Strauss-Kahn: A teaching moment for the French? (UPDATED)


The French have always liked to think Americans are yahoos, ascribing importance, as we are wont to do, to the private lives of our politicians. They, the true sophisticates, ignore such human peccadilloes to the extent that a complaisant Parisian press hid the existence of the illegitimate daughter of their president Francois Mitterand for decades.

Not that we Americans were much better. Frenchified, we ultimately gave a pass to Bill Clinton for getting oral sex from an intern in the hallway adjoining the Oval Office; I have not heard of anything that extreme happening, as yet, in the corridors of the Elysee Palace.

Still, we have a slightly different view of these things from the French. To them affairs are a normal rite of passage and we are simply square to make a big deal about them.

Wrong. They are the squares. Monumentally so.

How do I know? I have seen it up close, alas. I won't get into the sad details, but some time ago I had an affair with a married French woman -- I was single then -- that went on for a couple of years.

I’m not proud of it in the least. It was stupid, immoral (yes, that) and eventually sheer emotional Hell. Besides hurting other people, most of them innocent, it drastically affected my work in a negative way and made me a liar on frequent occasions. In sum, I was despicable, weak, selfish and destructive of myself and others to do it.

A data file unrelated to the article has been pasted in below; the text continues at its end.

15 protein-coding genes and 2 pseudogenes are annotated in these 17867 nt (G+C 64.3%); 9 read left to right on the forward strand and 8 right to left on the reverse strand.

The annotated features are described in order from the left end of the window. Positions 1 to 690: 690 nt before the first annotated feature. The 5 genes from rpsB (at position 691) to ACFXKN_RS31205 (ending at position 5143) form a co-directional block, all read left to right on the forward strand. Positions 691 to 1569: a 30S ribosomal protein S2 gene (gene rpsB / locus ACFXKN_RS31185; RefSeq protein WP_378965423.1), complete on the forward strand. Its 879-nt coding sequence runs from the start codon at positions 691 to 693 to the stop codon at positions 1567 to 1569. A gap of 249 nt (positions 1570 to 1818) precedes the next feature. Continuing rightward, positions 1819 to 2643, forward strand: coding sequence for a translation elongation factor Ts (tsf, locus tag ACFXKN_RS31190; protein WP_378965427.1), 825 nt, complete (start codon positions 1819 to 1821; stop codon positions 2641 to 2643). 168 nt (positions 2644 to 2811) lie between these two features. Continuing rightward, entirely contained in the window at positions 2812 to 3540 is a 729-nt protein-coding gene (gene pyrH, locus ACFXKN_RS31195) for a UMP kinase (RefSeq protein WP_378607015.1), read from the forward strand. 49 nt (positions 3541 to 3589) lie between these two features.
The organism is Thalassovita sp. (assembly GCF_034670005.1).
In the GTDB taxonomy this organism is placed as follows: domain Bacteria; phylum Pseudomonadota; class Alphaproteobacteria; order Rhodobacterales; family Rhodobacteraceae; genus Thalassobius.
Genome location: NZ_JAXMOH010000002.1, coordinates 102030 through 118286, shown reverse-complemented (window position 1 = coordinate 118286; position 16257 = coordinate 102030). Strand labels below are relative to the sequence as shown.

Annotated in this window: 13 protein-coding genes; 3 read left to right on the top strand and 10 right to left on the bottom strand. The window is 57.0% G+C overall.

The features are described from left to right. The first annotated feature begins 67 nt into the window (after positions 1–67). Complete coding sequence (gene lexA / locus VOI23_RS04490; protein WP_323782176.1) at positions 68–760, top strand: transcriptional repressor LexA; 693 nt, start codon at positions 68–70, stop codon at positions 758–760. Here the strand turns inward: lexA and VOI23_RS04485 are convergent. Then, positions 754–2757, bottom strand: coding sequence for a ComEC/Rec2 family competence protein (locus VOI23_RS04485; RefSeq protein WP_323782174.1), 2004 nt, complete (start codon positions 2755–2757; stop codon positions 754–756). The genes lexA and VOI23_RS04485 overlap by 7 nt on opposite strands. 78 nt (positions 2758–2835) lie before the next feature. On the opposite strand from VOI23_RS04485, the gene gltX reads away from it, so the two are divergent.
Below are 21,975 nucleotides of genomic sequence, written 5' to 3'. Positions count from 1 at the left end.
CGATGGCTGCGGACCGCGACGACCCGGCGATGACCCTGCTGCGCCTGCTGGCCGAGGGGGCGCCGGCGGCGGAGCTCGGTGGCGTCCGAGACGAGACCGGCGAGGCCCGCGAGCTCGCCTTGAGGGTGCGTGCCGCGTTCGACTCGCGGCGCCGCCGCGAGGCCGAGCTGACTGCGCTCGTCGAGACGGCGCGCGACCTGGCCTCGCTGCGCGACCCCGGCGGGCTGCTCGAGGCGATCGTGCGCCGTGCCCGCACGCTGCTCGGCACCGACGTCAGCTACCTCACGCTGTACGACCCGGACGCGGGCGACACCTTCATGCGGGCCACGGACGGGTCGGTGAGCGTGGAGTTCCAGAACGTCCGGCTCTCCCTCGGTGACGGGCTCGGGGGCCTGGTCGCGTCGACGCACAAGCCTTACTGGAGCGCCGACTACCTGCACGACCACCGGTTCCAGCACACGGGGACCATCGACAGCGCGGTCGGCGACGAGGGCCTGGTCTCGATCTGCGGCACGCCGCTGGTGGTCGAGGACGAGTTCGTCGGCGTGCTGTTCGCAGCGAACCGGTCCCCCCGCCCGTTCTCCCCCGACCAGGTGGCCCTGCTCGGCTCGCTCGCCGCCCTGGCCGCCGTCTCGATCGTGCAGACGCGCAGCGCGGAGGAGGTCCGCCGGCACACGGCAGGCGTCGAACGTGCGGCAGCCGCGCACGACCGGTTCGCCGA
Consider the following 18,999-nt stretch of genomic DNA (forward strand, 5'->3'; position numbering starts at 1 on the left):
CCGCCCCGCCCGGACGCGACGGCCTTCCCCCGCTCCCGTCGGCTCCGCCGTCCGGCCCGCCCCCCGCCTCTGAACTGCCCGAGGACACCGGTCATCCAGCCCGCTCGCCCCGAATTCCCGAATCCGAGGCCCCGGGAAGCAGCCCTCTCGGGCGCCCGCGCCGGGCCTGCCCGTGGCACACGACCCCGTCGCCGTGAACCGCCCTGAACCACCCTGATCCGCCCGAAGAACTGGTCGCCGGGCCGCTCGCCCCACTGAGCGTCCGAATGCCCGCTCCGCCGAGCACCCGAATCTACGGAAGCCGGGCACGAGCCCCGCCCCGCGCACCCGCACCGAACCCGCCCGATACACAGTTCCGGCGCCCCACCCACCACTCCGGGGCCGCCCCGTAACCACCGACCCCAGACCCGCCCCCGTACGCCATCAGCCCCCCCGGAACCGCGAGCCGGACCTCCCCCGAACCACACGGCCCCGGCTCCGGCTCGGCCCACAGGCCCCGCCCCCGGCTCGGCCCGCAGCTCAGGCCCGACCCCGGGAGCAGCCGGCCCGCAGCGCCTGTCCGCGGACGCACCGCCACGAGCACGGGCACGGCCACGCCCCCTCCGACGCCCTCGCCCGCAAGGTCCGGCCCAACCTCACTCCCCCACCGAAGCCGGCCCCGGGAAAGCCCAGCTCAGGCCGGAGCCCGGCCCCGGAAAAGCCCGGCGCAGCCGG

But I did learn something about the French. Pace Edith Piaf and Yves Montand, there is nothing chic or hip about their adultery. After all the shared Gauloise and baiser volé, it’s just cheating. People don’t respect each other. People don’t trust each other. Indeed, they begin to hate each other. Life is wretched. It’s like a game of ritual self-and-other torture played out by a significant sector of their society -- particularly in the elite classes -- into oblivion.

I have often speculated that this casual acceptance of (note: not the existence of) adultery is related somehow to the decline of the once magnificent French culture, the disappearance for over a half a century now of the likes of the aforementioned Piaf and Montand. It’s hard to imagine them making a film today like Francois Truffaut’s riveting 1964 meditation on the perils of adultery The Soft Skin.

So I read with some interest the French reaction to the accusations of sexual abuse by the IMF’s Dominique Strauss-Kahn, putative Socialist Party frontrunner in the race for the French presidency. Would they make a connection, as I do, between DSK’s alleged act, raping a maid in a New York hotel, which is obviously quite aberrant, and the larger cultural climate of their country? That’s a hard thing for any society to accept.